Because tea has long been associated with ceremony, most notably in Japan where the ritual of serving it is an art form, it is also associated with social behavior. We think of tea as a drink to be shared with a friend or two, along with a small meal like that served by the Duchess of Bedford. This more Anglicized tea ceremony is becoming widely popular here in America as tearooms and small tea houses are popping up everywhere. During the holiday season, time out for tea is a great way to take a break from shopping, or a great gift for a relative or friend. At other times during the year, a trip to a tearoom can be a great alternative to the business lunch.
Brewing the perfect cuppa
If you want to get into tea at home, it's easy to brew a great cup of tea and it makes for a wonderful excuse to have a friend over. Here's how, according to cookbook author and tea connoisseur Iris Ihde Frey and Teapot Tea Room proprietor Sharon Hood:
1. "Hot the Pot." Pour hot water into the teapot and let it sit while bringing fresh water to boil in a kettle.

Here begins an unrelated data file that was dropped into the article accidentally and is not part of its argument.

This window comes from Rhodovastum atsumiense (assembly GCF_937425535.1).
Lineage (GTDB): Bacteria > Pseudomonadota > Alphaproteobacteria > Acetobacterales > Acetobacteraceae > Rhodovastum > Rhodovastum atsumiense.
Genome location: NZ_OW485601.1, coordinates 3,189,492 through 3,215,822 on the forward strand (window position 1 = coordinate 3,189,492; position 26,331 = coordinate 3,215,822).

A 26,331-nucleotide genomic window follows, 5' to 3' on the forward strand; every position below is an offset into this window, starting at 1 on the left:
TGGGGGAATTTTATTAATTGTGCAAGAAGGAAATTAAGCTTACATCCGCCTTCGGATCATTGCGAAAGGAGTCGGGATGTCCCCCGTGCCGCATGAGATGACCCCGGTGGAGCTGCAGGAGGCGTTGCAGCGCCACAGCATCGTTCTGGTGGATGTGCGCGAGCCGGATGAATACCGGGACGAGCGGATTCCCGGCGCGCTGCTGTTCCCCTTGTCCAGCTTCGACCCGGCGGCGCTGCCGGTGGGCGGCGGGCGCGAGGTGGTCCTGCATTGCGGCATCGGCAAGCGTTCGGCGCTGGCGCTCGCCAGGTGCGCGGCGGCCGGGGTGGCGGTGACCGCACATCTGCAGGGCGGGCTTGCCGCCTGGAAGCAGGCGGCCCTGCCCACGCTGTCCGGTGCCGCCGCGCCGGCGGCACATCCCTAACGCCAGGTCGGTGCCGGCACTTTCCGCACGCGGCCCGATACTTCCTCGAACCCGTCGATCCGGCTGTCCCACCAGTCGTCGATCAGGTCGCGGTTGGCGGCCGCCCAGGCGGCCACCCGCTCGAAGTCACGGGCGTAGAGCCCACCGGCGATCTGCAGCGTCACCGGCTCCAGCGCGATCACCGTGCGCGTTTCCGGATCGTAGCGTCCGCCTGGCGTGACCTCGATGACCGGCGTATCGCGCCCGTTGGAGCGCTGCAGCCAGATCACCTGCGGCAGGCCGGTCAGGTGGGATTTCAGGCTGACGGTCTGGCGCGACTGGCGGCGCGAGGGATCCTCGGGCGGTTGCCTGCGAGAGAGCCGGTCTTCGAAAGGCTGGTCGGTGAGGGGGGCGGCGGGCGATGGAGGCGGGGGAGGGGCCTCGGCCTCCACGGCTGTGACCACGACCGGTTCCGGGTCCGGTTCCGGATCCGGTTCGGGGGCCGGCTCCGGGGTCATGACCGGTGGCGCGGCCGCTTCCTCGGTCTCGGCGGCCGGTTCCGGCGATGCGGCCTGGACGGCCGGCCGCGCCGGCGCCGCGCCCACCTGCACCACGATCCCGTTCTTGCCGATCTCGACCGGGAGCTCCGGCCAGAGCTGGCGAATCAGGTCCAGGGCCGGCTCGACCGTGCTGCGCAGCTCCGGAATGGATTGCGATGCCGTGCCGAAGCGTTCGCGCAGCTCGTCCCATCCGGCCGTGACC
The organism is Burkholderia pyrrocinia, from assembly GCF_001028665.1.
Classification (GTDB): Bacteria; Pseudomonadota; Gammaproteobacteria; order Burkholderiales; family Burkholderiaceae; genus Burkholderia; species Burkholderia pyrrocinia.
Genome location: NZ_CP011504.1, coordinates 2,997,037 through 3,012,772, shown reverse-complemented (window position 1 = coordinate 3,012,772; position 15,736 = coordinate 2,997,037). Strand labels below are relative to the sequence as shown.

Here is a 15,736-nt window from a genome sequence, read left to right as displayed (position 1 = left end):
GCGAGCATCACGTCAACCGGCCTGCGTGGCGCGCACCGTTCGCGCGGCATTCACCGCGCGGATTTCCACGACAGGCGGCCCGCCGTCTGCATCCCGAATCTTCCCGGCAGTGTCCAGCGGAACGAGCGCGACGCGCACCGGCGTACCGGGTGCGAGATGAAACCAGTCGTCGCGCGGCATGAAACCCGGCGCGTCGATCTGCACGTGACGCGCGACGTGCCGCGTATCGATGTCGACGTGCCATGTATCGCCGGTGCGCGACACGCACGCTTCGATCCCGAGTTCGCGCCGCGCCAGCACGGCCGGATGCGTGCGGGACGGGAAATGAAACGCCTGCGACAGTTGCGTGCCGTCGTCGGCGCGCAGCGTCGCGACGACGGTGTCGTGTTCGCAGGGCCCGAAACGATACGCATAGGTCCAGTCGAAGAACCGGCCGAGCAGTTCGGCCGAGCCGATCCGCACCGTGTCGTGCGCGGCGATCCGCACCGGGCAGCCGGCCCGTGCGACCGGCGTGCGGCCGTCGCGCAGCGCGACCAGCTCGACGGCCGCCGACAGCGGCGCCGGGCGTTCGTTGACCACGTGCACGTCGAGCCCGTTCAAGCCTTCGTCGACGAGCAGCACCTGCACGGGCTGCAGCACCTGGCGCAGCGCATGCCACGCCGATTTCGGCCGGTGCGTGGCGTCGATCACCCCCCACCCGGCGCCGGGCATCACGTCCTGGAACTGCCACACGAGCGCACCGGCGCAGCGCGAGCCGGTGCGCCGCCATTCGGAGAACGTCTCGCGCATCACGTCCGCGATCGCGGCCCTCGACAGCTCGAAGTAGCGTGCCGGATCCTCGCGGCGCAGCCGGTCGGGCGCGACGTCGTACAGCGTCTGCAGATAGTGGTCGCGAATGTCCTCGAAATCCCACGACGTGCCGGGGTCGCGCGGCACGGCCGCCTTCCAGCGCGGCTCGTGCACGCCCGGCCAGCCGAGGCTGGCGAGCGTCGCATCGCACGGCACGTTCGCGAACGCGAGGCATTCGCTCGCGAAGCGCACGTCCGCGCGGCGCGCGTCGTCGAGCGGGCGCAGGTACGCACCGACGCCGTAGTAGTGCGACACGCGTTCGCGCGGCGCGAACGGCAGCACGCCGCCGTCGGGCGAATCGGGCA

2. As the kettle is about to boil, empty the teapot and measure into it one teaspoonful of tea per cup plus the mandatory "one for the pot" (this last is sometimes not necessary with the stronger teas, like Taylor's Scottish Breakfast). Pour the boiling water over the tea leaves.
3. For regular tea, put the lid on the pot, keep warm with a tea cozy, and let steep for five minutes.
4. For decaffeinated tea, count to 20 and then pour off the first pot of tea. Use a strainer to catch any tea leaves that escape and return them immediately to the pot. Replace the water immediately with more boiling water from the kettle. This process reduces the caffeine by 90%.
5. If all the tea is not to be served immediately, strain the brewed tea into a separate heated pot to prevent the bitter taste that is caused by too much steeping.